Please read the whole story here.  I have run numerous posts over the past week with Christmas Gifts for that Special Tax Person.  I can think of no finer gift this holiday season than to make a contribution to this wonderful charity to honor Gene and his wife and family.  To donate, please see here.  (Thanks to Ellen Aprill for passing along this story.)

December 23, 2005 in Miscellaneous | Permalink | Comments (0) | TrackBack (0)

California Bar Results v. US News & SSRN Rankings

July 2005 California Bar Exam Law School Results (First Time Takers) v. US News & SSRN

CA Bar Rank


US News Overall CA Rank

US News Peer CA Rank


1 (88.7%)





2 (88.0%)





3 (87.0%)





4 (84.3%)





5 (81.7%)





6 (80.0%)





7 (75.0%)





8 (74.4%)


Tier 3



9 (73.8%)





10 (72.6%)





11 (66.4%)


Tier 3



12 (63.9%)





13 (62.5%)

Santa Clara

Tier 3



14 (59.5%)


Tier 4



15 (57.7%)


Tier 4



16 (43.8%)

Golden Gate

Tier 4



17 (39.7%)


Tier 4



18 (38.4%)

T. Jefferson

Tier 4



19 (24.6%)

Western St.

Tier 4



For the July 2005 California bar results, see here.  (Hat Tip:

December 23, 2005 in Law School | Permalink | Comments (0) | TrackBack (3)

More on the Tax Gap

Following up on Tuesday's post (Tax Gap at Record High 14.4%) on the new Bureau of Economic Analysis report (Comparison of BEA Estimates of Personal Income and IRS Estimates of Adjusted Gross Income):  Bloomberg has published an interesting article on the subject, Income Tax Gap at $1 Trillion, by Ryan J. Donmoyer.  Here is the opening:

Americans avoided paying taxes on a record $1 trillion in income in 2003, according to a new federal government report. The annual study by the Commerce Department's Bureau of Economic Analysis shows the gap between true income and the amount Americans reported on income-tax filings has increased 35 percent between 2000 and 2003, a period when tax rates were falling. In the previous four decades, the gap has increased when taxes were raised and contracted when rates were lower. The data, based on different assumptions than information collected by the Internal Revenue Service, raise new questions about long-held beliefs that more Americans will comply with tax laws as their tax burden decreases, analysts said. It also increases pressure on Internal Revenue Service law enforcement efforts even as the agency says it is getting tougher with high-income people.

December 23, 2005 in News | Permalink | Comments (0) | TrackBack (0)

DLA Piper Nabs Four Tax Litigators From Dorsey & Whitney

Dlapiper_logoInteresting item on this morning's  DLA Piper Attracts Attorneys for Tax Team:

DLA Piper Rudnick Gray Cary has pulled in four attorneys from a Dorsey & Whitney U.K. group that handles contentious tax issues. Simon Airey, Waseem Khokhar, Michael Anderson, and Aaron Stephens will join DLA Piper's 20-lawyer Tax Investigations and Disputes team in its London office in January 2006. The DLA Piper group is headed up by partner Jonathan Pickworth.

For more details, see the DLA Piper press release.

December 23, 2005 in News | Permalink | Comments (0) | TrackBack (0)

Should Law Review Publish Article by Adulterous Professor?

Following up on Tuesday's post about whether the Yale Law Journal should withdraw its offer to publish an article because of racist statements made by the author while a law student:  Eugene Volokh considers whether a law review should publish an article by a professor who has committed adultery with a student.  I agree with Eugene's conclusion:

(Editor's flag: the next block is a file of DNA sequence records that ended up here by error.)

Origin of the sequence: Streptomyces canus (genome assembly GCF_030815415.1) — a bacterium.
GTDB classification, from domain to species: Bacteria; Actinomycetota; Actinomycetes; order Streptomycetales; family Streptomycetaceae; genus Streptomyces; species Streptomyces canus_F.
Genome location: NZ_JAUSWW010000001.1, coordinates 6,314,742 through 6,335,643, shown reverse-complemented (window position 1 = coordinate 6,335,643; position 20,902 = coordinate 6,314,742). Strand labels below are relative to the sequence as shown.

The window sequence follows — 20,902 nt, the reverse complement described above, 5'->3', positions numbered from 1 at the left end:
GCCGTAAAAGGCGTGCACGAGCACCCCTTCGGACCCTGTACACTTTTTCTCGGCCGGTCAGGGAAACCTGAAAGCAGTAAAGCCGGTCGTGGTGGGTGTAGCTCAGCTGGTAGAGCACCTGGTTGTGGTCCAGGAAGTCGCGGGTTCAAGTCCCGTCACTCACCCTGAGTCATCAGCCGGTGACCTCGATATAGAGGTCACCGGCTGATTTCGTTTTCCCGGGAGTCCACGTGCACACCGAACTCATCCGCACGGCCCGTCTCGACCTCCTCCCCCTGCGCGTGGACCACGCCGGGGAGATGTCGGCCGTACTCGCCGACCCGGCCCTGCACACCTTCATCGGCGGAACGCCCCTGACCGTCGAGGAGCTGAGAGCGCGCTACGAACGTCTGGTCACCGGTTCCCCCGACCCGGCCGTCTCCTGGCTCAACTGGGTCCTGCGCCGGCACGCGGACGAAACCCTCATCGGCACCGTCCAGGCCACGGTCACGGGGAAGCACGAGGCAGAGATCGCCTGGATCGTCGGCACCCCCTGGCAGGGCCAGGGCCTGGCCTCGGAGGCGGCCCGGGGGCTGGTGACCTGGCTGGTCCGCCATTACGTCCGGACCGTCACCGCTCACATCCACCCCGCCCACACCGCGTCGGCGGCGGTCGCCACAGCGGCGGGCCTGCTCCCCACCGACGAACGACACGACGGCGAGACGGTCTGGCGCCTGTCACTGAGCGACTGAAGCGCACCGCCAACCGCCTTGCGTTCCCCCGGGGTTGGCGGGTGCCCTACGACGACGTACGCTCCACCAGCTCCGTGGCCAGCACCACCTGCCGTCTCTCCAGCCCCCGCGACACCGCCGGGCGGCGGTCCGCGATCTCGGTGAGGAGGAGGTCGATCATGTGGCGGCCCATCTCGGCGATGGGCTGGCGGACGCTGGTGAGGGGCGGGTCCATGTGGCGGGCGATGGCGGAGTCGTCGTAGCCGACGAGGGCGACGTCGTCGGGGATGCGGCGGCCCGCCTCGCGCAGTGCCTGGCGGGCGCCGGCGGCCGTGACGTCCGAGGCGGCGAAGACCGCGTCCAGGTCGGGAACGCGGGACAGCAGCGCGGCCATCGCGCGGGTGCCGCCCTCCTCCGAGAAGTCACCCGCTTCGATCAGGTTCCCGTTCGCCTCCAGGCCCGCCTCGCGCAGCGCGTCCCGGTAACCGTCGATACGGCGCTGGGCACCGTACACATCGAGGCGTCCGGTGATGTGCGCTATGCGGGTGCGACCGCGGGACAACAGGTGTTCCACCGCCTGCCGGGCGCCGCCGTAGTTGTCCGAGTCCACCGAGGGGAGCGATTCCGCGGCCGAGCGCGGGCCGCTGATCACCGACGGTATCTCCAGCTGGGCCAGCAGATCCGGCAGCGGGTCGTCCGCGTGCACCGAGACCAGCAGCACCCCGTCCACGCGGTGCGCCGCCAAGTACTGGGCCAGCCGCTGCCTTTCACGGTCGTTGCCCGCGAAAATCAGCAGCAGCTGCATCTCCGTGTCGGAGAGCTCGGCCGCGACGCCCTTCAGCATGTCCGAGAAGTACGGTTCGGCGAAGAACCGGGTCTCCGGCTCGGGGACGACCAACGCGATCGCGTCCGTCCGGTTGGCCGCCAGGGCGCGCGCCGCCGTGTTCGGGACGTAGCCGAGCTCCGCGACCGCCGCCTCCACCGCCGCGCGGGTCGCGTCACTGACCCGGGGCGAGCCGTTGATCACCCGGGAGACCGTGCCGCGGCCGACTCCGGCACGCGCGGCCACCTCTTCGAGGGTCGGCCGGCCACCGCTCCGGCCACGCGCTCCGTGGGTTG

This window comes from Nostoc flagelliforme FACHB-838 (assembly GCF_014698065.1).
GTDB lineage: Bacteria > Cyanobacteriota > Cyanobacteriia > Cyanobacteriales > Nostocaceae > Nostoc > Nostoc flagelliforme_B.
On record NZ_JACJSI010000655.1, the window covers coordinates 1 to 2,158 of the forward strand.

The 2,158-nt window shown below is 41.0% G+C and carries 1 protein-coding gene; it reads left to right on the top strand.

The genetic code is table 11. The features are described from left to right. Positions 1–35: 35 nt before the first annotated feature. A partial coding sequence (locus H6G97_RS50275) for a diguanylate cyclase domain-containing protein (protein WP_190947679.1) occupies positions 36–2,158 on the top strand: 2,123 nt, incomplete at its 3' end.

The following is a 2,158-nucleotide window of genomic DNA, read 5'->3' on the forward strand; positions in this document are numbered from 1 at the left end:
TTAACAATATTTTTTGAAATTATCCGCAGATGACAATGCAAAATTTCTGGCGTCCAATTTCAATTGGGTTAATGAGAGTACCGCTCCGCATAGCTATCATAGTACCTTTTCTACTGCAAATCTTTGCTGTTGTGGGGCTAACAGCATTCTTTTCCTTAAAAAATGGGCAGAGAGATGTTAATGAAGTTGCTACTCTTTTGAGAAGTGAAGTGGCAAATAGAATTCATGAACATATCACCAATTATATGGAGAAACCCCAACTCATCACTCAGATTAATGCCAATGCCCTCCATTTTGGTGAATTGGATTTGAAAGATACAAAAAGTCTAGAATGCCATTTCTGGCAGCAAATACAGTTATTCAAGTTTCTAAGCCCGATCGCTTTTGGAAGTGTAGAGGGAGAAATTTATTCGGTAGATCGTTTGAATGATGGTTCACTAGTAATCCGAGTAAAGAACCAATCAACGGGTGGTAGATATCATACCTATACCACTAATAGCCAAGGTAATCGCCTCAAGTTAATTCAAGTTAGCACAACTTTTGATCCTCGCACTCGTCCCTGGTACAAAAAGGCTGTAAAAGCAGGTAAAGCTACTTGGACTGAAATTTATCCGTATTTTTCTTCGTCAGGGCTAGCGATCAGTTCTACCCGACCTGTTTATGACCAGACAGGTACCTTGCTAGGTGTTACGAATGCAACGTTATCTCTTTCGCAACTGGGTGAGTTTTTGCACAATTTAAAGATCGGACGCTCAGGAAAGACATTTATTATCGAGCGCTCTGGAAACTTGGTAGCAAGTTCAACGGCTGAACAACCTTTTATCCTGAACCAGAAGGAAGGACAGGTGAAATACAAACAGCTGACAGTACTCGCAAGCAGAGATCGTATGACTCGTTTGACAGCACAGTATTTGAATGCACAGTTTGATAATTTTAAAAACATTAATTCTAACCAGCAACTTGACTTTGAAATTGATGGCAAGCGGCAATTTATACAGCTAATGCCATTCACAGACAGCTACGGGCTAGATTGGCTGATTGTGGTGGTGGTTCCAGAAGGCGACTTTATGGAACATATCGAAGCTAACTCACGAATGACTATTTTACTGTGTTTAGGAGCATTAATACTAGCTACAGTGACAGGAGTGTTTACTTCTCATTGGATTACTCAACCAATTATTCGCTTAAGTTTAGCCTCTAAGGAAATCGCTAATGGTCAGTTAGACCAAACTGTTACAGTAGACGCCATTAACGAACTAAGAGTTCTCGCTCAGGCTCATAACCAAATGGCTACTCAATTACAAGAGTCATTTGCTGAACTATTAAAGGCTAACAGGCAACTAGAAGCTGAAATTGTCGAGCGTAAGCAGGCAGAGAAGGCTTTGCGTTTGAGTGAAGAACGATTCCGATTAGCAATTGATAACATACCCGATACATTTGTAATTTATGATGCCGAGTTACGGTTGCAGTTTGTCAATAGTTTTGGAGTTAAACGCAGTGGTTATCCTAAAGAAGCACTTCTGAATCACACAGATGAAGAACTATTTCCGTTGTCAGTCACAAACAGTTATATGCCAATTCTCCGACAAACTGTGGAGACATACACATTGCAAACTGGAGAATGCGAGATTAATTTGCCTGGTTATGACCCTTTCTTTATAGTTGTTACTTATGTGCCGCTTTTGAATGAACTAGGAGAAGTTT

Bad behavior? You bet. Does it reveal a character defect? Sure....But this has zilch to do with the important question, which is: Does the law review article advance our understanding of law? They're not giving the author a decency award, they're publishing an article for the benefit of readers and of the profession. The same goes with other forms of misconduct, whether or not race is involved.

December 23, 2005 in Law School | Permalink | Comments (3) | TrackBack (0)

Mastromarco on Resuscitating the Granddaddy of Corporate Welfare

Tax_analysts_218 Dan R. Mastromarco (Argus Group, Arlington, VA) has published Resuscitating the Granddaddy of Corporate Welfare, 40 Tax Notes Int'l 1071 (Dec. 19, 2005) & 109 Tax Notes 1453 (Dec. 12, 2005), also available on the Tax Analysts web site as Doc 2005-23963, 2005 WTD 244-8, 2005 TNT 238-23.  Here is the Conclusion:

The territories of the United States face a daunting economic challenge at the advent of the 21st century. Even Puerto Rico, the shining star of the Caribbean, has a large share of the population below the federal poverty line (44%) and persistently high unemployment (11%). The manufacturing base created in the 1950s is eroding under the pressure of NAFTA and other trade agreements, as the territories' wage advantage in unskilled labor disappears.

What that means is that the engines of growth must be overhauled and reignited, and those engines must be allowed to operate at peak performance, unencumbered by ill-conceived and failed federal tax policies. Congress should heed its own advice. Let the GAO do its work before opening up this foul-smelling Pandora's box. Perhaps the best argument against extension of section 936 is the argument some chose to use for it. In a letter to Congress, Interior Secretary Gale Norton said she "strongly urged that Congress [extend section 936 for the two canneries] because of the American Samoa's dependence on this one industry." Sustainable growth benefiting the territories must, in the long run, depend on the success of local entrepreneurs and not the whims of federal tax largess.

December 23, 2005 in Scholarship, Tax Analysts | Permalink | Comments (0) | TrackBack (0)